Sunday, July 22, 2012

A Hard Day's Night

I am amused that the title, in French, is "Four Boys in the Wind."

A Hard Day’s Night
Director: Richard Lester
Starring: John Lennon, Paul McCartney, George Harrison, Ringo Starr, Wilfrid Brambell

Perhaps initially popularized by Elvis and propagated in this day and age by such fine cinematic fare as Justin Bieber: Never Say Never, Hannah Montana: The Movie, and Katy Perry: Part of Me, the movie industry has never shied away from capitalizing on the hot pop music act of the day. These films tend not to make for incredibly profound viewing, and A Hard Day’s Night is no exception. However, it does benefit from having Beatles’ music in it (while not exactly a devotee, I enjoy their stuff) along with some fantastic lines of dialogue.

The plot, such as it is, focuses on the Lads from Liverpool getting to and preparing for a televised gig. At the beginning, they pick up Paul’s grandfather (Brambell) – no, his other grandfather, not the one that lives with him at home – and let him tag along. Problem is, granddad likes to run amok, so keeping tabs on him keeps the boys on their toes. Numerous musical numbers pop up along the way.

The main impression I got when I watched this the first time (about four years ago) was that of total and utter incoherence. Oh, you were looking for a plot that actually developed from point A to point B? I’m sorry, you clearly looked in the wrong place. In terms of cogency, A Hard Day’s Night falls somewhere between an episode of Monty Python’s Flying Circus and El Topo. All of which is to say, the film feels as if it’s barely held together at the seams, as if it’s about to careen over a cliff. The first time I saw this, the lack of logic rather bothered me, and it was all I focused on. I admit I left with a slightly bitter taste in my mouth.


After rewatching it today, I was prepared for this. I didn’t seem to mind it as much. I just accepted that the film would be akin to a Pixie Stix-addict three-year-old bouncing off the walls, and letting go like that allowed the loopy humor to really shine. The one-liners are flung around fast and furious; they have to be, in lieu of any other important dialogue. The lines are definitely funny. Try not snorting at the Beatles’ retorts to reporters, such as, “What do you call the hairstyle you’re wearing?” “Arthur.” Or snipping a tailor’s measuring tape while quipping, “I now declare this bridge open.” It’s eminently quotable, and those that truly love this movie seem to really latch on to the one-liners. In a way, this certainly makes the film rather Pythonesque (and yes, I know that this predates the Python boys); Monty Python fans (self included) have a penchant for quoting favorite lines. In addition to the crazy goofy lines, there’s a fair amount of visual and physical humor thrown in for good measure.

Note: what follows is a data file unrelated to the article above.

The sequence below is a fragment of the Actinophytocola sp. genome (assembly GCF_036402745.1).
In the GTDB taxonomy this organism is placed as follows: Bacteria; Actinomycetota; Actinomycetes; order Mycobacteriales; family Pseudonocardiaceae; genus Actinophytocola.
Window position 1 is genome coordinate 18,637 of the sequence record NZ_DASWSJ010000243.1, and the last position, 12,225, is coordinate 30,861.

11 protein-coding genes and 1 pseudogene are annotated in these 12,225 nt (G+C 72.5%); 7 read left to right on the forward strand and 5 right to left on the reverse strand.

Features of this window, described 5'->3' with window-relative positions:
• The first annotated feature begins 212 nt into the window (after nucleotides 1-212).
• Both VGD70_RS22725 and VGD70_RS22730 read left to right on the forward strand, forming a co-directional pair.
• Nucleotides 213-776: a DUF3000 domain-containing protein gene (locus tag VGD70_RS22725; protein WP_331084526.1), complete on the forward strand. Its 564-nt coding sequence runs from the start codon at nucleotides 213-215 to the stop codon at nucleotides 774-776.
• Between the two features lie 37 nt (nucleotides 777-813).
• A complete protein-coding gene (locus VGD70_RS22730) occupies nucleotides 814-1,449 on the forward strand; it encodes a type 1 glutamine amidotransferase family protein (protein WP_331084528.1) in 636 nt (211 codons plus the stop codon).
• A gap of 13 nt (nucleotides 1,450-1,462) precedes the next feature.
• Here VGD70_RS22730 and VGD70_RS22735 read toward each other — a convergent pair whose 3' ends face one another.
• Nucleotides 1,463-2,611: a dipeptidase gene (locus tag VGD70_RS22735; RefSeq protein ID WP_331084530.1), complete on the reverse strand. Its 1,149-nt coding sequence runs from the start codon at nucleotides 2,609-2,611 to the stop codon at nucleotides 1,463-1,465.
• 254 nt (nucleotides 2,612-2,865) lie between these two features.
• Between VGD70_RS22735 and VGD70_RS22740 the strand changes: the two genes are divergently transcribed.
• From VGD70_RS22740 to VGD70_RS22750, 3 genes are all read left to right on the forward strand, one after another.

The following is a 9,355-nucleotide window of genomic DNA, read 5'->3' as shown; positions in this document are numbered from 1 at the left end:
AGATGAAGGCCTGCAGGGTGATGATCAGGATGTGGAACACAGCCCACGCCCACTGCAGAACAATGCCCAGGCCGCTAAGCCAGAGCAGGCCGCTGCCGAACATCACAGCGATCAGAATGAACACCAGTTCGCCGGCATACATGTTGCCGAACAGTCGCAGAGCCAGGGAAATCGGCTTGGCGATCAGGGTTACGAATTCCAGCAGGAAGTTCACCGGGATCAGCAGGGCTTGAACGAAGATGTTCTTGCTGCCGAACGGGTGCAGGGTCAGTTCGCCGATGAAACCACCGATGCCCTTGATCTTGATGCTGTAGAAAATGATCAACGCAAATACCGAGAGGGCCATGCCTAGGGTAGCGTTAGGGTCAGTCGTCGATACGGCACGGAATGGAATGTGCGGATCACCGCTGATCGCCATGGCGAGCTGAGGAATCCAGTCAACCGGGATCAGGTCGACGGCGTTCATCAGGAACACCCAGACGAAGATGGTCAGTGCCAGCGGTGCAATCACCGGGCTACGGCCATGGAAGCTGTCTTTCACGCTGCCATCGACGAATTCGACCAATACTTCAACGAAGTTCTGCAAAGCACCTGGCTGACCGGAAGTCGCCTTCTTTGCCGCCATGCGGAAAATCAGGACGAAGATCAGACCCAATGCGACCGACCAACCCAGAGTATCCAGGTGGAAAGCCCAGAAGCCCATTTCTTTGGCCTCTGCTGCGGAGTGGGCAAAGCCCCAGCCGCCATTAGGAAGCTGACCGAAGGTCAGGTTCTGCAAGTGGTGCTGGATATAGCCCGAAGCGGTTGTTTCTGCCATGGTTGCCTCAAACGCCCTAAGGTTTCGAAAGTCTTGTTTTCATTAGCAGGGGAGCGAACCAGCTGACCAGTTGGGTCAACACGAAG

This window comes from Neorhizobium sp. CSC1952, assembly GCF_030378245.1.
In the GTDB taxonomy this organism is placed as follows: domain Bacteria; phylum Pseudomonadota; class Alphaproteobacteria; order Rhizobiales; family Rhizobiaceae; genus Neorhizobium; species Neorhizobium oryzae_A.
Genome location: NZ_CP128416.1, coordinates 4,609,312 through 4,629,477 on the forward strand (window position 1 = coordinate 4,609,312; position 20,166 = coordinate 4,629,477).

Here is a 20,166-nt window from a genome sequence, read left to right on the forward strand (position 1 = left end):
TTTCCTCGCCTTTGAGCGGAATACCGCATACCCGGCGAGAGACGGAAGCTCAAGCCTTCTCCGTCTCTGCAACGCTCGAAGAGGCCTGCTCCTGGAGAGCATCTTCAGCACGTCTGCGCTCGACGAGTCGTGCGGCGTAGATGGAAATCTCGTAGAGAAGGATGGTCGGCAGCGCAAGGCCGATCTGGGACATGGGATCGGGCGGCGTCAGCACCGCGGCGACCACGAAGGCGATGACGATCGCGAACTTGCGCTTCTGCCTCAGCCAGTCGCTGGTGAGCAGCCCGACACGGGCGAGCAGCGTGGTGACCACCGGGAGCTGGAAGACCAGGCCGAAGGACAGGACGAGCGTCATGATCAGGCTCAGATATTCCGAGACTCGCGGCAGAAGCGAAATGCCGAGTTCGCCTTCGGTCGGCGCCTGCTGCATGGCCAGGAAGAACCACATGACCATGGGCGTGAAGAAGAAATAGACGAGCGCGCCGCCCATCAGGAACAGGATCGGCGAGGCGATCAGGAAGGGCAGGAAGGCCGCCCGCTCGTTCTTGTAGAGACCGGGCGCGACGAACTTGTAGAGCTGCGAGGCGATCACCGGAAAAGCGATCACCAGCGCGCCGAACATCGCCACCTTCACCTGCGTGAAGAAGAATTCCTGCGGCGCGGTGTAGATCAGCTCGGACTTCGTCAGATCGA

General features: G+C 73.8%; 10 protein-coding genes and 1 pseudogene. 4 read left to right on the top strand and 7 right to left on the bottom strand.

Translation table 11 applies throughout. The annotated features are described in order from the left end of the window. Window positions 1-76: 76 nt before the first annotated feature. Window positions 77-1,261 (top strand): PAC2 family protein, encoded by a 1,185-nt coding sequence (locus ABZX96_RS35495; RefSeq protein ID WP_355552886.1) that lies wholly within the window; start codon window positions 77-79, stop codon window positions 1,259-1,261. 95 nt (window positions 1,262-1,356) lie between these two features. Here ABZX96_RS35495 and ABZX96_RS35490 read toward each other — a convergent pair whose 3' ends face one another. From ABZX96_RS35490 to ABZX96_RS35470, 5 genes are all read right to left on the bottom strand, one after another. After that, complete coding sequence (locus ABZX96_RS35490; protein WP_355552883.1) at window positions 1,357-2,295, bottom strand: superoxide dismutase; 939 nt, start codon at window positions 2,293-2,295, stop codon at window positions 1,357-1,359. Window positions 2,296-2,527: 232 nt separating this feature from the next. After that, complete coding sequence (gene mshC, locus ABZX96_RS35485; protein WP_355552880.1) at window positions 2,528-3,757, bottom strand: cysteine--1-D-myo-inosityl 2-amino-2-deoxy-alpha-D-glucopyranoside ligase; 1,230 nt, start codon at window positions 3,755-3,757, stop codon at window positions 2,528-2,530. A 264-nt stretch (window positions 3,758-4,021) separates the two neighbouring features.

Out of all the Beatles, I found John Lennon to be incredibly enjoyable. The image that Lennon cultivated, the one that persists to this day, is that of a very serious artist doing serious things and seriously interested in saving the world alongside his serious wife Yoko. So to see a John Lennon pretending to snort Coke – a bottle of Coca-Cola, that is – then saying things like “How did you find America?” “Turned left at Greenland,” it’s almost disconcerting. This is not the John Lennon that endures. This is a Puck-like John Lennon, interested in causing as much mayhem as he can get away with. While this particular John Lennon may have been entirely a written character and one that did not exist in real life, it’s still fun to see the real John Lennon play at being a goofy kid. It’s nice to know that he was able to laugh and giggle at some point in his life.


The camerawork, surprisingly enough, is full-on French New Wave. There are jump cuts, speeded up sequences, quick zooms, interesting play with reflections, and plenty of handheld work. I say it’s surprising because this sort of style of filmmaking had yet catch on in Hollywood (it would be another four years or so). If I had to guess, this is probably the first time American audiences saw such a style. It’s easy to take this for granted; we’re so used to such techniques nowadays, but I have to force myself to remember that in 1964, this film looked very novel.

All of this is not to say that I’m a total A Hard Day’s Night convert. I still think it suffers from being, ostensibly, a string of music videos with skit fillers in between. For me, this does not a great film make. It’s a moderately enjoyable way to pass an hour and a half, sure, but it’s incredibly goofy and lacks any sense of coherency. To those seeing it for the first time, be prepared to have no idea what the eff is going on.

Arbitrary Rating: 7/10


  1. I think it's safe to say that if A Hard Day's Night never existed, neither would the early days of MTV.

    As a huge Beatles fan, I'm geared to enjoy this film for what it is, but beyond that, it's still hard to downplay its influence. You're right about Lennon, too. He's having fun here rather than being serious all the time about weighty issues.

    My favorite part, though, is George in the television executive's office. "Oh, by all means. I'd be quite prepared for that eventuality."

    1. Yes, this flick definitely proved there was an audience for filmed musical mayhem, enough so to power an entire cable network.

      George in the office was really funny, I definitely enjoyed that part. The physical humor with Ringo in the pub was good too. Lennon was the biggest surprise, though!